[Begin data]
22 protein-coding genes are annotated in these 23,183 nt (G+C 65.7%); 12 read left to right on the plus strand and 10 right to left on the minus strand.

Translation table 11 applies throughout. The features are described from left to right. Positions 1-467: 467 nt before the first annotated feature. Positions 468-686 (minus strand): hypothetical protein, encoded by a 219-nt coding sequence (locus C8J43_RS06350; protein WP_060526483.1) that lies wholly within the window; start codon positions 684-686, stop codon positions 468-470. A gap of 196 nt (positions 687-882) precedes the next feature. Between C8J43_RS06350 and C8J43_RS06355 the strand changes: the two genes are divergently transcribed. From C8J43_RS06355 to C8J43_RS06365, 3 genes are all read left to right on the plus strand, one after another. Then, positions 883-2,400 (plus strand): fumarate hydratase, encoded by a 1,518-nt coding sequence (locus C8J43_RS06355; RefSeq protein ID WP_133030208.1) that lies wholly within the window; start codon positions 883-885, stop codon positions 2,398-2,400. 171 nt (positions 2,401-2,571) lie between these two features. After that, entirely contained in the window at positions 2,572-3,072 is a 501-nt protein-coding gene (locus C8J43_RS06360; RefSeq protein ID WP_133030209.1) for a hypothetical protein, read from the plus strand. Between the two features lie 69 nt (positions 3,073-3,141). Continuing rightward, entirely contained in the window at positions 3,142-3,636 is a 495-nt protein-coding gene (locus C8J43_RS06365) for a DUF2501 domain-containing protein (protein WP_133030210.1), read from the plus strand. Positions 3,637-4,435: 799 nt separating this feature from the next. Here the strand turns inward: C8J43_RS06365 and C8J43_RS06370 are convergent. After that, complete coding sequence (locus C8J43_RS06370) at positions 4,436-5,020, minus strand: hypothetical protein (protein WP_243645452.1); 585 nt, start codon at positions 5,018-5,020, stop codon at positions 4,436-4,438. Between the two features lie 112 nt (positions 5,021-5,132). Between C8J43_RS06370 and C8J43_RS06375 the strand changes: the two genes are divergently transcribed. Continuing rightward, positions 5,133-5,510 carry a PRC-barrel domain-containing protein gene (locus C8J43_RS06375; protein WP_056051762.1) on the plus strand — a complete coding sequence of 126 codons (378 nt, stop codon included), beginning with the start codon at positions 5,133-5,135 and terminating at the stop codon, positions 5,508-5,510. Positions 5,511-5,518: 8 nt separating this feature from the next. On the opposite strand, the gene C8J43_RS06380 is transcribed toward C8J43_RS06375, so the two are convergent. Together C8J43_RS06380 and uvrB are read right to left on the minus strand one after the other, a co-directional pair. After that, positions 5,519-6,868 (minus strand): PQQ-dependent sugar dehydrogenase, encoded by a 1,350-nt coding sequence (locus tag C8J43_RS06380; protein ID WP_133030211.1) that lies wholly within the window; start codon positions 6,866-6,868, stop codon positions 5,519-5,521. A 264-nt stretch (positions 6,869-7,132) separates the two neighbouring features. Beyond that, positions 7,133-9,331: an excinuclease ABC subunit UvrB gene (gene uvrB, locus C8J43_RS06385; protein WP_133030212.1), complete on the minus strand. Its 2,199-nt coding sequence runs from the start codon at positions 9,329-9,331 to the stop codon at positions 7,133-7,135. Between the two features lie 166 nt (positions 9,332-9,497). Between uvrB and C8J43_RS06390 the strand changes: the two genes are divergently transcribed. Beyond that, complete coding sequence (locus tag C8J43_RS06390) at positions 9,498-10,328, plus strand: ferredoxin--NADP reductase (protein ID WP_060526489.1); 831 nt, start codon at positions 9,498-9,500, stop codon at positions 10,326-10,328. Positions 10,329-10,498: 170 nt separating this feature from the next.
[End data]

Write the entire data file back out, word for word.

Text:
22 protein-coding genes are annotated in these 23,183 nt (G+C 65.7%); 12 read left to right on the plus strand and 10 right to left on the minus strand.

Translation table 11 applies throughout. The features are described from left to right. Positions 1-467: 467 nt before the first annotated feature. Positions 468-686 (minus strand): hypothetical protein, encoded by a 219-nt coding sequence (locus C8J43_RS06350; protein WP_060526483.1) that lies wholly within the window; start codon positions 684-686, stop codon positions 468-470. A gap of 196 nt (positions 687-882) precedes the next feature. Between C8J43_RS06350 and C8J43_RS06355 the strand changes: the two genes are divergently transcribed. From C8J43_RS06355 to C8J43_RS06365, 3 genes are all read left to right on the plus strand, one after another. Then, positions 883-2,400 (plus strand): fumarate hydratase, encoded by a 1,518-nt coding sequence (locus C8J43_RS06355; RefSeq protein ID WP_133030208.1) that lies wholly within the window; start codon positions 883-885, stop codon positions 2,398-2,400. 171 nt (positions 2,401-2,571) lie between these two features. After that, entirely contained in the window at positions 2,572-3,072 is a 501-nt protein-coding gene (locus C8J43_RS06360; RefSeq protein ID WP_133030209.1) for a hypothetical protein, read from the plus strand. Between the two features lie 69 nt (positions 3,073-3,141). Continuing rightward, entirely contained in the window at positions 3,142-3,636 is a 495-nt protein-coding gene (locus C8J43_RS06365) for a DUF2501 domain-containing protein (protein WP_133030210.1), read from the plus strand. Positions 3,637-4,435: 799 nt separating this feature from the next. Here the strand turns inward: C8J43_RS06365 and C8J43_RS06370 are convergent. After that, complete coding sequence (locus C8J43_RS06370) at positions 4,436-5,020, minus strand: hypothetical protein (protein WP_243645452.1); 585 nt, start codon at positions 5,018-5,020, stop codon at positions 4,436-4,438. Between the two features lie 112 nt (positions 5,021-5,132). Between C8J43_RS06370 and C8J43_RS06375 the strand changes: the two genes are divergently transcribed. Continuing rightward, positions 5,133-5,510 carry a PRC-barrel domain-containing protein gene (locus C8J43_RS06375; protein WP_056051762.1) on the plus strand — a complete coding sequence of 126 codons (378 nt, stop codon included), beginning with the start codon at positions 5,133-5,135 and terminating at the stop codon, positions 5,508-5,510. Positions 5,511-5,518: 8 nt separating this feature from the next. On the opposite strand, the gene C8J43_RS06380 is transcribed toward C8J43_RS06375, so the two are convergent. Together C8J43_RS06380 and uvrB are read right to left on the minus strand one after the other, a co-directional pair. After that, positions 5,519-6,868 (minus strand): PQQ-dependent sugar dehydrogenase, encoded by a 1,350-nt coding sequence (locus tag C8J43_RS06380; protein ID WP_133030211.1) that lies wholly within the window; start codon positions 6,866-6,868, stop codon positions 5,519-5,521. A 264-nt stretch (positions 6,869-7,132) separates the two neighbouring features. Beyond that, positions 7,133-9,331: an excinuclease ABC subunit UvrB gene (gene uvrB, locus C8J43_RS06385; protein WP_133030212.1), complete on the minus strand. Its 2,199-nt coding sequence runs from the start codon at positions 9,329-9,331 to the stop codon at positions 7,133-7,135. Between the two features lie 166 nt (positions 9,332-9,497). Between uvrB and C8J43_RS06390 the strand changes: the two genes are divergently transcribed. Beyond that, complete coding sequence (locus tag C8J43_RS06390) at positions 9,498-10,328, plus strand: ferredoxin--NADP reductase (protein ID WP_060526489.1); 831 nt, start codon at positions 9,498-9,500, stop codon at positions 10,326-10,328. Positions 10,329-10,498: 170 nt separating this feature from the next.